2023’s States With the Highest Job Resignation Rates

Originally published by WalletHub.

With Americans quitting their jobs at record rates during the so-called “Great Resignation,” even in the face of high inflation, WalletHub released its updated report on 2023’s States With the Highest Job Resignation Rates, along with expert commentary.

WalletHub ranked the 50 states and the District of Columbia based on how frequently people are leaving their places of employment. Below, you can see highlights from the report.

Quitting the Most       
1. Alaska
2. Wyoming
3. Montana
4. Louisiana
5. Delaware
6. West Virginia
7. Tennessee
8. Kentucky
9. Georgia
10. Oklahoma

Maryland is at #28, with a 2.50% resignation rate for the last month and a 2.58% resignation rate for the last 12 months.

Quitting the Least
42. Wisconsin
43. California
44. Rhode Island
45. Hawaii
46. Connecticut
47. Massachusetts
48. District of Columbia
49. New Jersey
50. Pennsylvania
51. New York

Expert Commentary

What are the main factors that are influencing this shift in the labor force?

“Anthony Klotz, a management professor at University College London, coined the term that is all familiar with: The Great Resignation. While some states certainly have higher resignation rates, the driving factors behind employees resigning in great numbers are pretty consistent. Burnout, often as a result of an unsustainable workload, lack of opportunity for advancement, and poor leadership are all reasons why employees resign. In addition, people often quit because they can find another job. The COVID-19 pandemic led to more opportunities for people to find another job, often at a significantly higher salary in many industries. Finally, the pandemic led some to reevaluate how their values aligned with their work, whether that related to an organization’s mission or to the degree to which employees viewed work as central to other aspects of life, such as family or other interests. So basically, we have a sum of more macro factors (broader economic environment and opportunities combined with personal situations and decision-making.”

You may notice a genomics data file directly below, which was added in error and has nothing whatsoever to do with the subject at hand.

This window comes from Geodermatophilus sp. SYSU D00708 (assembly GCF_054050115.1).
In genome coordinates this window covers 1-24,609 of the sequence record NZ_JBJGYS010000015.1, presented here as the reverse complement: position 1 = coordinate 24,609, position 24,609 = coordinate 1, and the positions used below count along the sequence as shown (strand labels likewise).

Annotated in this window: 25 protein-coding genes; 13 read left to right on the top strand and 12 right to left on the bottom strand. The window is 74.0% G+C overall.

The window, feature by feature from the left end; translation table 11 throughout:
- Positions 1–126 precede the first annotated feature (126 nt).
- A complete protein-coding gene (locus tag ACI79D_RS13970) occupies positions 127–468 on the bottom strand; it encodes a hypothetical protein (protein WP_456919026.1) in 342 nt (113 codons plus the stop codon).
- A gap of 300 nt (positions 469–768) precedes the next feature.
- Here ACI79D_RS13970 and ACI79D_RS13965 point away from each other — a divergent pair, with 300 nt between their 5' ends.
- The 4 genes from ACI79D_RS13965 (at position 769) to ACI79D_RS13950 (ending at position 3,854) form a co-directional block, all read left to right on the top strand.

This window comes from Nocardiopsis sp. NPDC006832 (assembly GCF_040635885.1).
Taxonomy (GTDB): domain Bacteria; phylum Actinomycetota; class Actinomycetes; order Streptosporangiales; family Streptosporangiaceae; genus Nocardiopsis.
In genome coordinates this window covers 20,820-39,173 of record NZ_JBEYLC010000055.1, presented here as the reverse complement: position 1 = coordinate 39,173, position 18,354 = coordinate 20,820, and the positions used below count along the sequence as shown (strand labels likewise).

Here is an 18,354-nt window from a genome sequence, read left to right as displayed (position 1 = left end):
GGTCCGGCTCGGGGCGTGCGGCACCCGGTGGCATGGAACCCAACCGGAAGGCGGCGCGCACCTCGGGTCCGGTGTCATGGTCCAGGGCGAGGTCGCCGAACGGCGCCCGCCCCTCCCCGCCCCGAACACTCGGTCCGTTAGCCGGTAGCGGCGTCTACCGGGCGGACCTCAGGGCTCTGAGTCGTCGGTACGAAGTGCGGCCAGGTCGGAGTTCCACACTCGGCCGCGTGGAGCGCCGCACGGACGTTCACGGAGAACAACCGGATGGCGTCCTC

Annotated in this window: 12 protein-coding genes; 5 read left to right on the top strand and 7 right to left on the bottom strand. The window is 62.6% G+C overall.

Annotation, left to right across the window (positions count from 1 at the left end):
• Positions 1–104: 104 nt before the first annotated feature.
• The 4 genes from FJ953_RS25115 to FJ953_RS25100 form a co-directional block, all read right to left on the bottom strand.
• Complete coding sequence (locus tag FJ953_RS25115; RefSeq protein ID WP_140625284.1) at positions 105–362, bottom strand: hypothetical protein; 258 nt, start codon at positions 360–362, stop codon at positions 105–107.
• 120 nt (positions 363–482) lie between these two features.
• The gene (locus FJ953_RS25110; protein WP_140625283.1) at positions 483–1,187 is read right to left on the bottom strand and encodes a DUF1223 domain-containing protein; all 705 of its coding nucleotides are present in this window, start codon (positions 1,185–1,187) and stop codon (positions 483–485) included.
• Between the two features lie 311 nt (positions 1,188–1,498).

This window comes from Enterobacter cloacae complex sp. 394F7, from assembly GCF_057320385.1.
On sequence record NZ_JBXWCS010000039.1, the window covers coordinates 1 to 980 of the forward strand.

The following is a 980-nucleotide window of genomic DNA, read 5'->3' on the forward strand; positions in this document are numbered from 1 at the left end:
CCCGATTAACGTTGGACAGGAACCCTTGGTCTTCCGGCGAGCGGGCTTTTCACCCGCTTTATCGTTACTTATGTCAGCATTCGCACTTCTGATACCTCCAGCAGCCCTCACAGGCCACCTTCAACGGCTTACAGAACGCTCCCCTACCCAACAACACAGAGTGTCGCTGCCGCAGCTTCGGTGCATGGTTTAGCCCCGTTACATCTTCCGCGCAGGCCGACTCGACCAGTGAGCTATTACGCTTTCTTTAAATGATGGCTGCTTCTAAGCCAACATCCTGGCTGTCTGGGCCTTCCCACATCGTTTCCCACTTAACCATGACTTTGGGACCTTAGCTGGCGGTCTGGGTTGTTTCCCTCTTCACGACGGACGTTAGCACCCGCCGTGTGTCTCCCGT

Benjamin Biermeier-Hanson, Ph.D. – Assistant Professor, Radford University

“People are leaving their jobs voluntarily as a protest against current working conditions. The lower wage schedule, especially in service, has to do with unpredictable schedules which create confusion and an inability to plan for child care or any other responsibilities a person has. At higher income levels, particularly in corporate jobs, people are objecting to the routinization of work, to demands for the office or office work by employers without consultation with workers, by lack of meaning, not feeling valued, and having no voice in decisions. Given the current labor market, people feel they can find other jobs which have better conditions and are willing to take the risk of leaving. Other responses to working conditions are unionization attempts at unexpected places.”
Lotte Bailyn – Professor Emerita, MIT

How is the decrease in labor force participation affecting employers?

“Decreases have required employers to rethink their processes and question whether they can stay in business. Currently, more American companies are closing because of a lack of workers rather than a lack of business…Demand for products and services is way up, and the number of people doing the work is way down. At some point, employees reach a breaking point. Virtually all storefronts and backs of semi-trucks are soliciting help. Currently, it is not going well. Companies recognize that they cannot count on an available workforce, and no backups are available. Instead, they have pursued technologies to fill many of the tasks previously held by people, even in service positions that have historically relied on face-to-face interactions.”
Wayne Hochwarter – Professor, Florida State University

“A scarcity of workers is a problem, but perhaps employers could use the occasion to rethink their expectations about work, to consider more carefully the needs of employers and how they can meet them. this could be a win-win situation, even with unions, if employers would consider their workforce not as interchangeable commodities but as unique individuals with skills and talents they can benefit from, given conditions that recognize their value and provide them with respect and voice.”
Lotte Bailyn – Professor Emerita, MIT

Will this be a long-term issue or will we see a re-entering in the labor force of prime-age workers in 2023?

“Most employees will return to the workforce because they need to support themselves and their families. But some employees may reject employers that limit or exclude remote work, preferring to seek employment with employers that are more flexible about working from home.”
Christine N. O’Brien – Professor, Retired, Boston College

“This is a great question. It is hard to forecast the future on this one. On one hand, the broader economic climate has changed in the last 6-12 months, with prominent layoffs occurring in leading sectors like tech and speculation of more to follow in other areas. So, as it relates to the ‘pull’ factors, such as the opportunity of other jobs, we may see people resign less due to fewer options. At the same time, the individual and organizational level factors, such as burnout and lack of support, have not changed for many. Ultimately, I would speculate that we will see a slowdown in resignations – those who can leave and desire to still will, but the opportunities for as many to do so may decrease shortly.”
Benjamin Biermeier-Hanson, Ph.D. – Assistant Professor, Radford University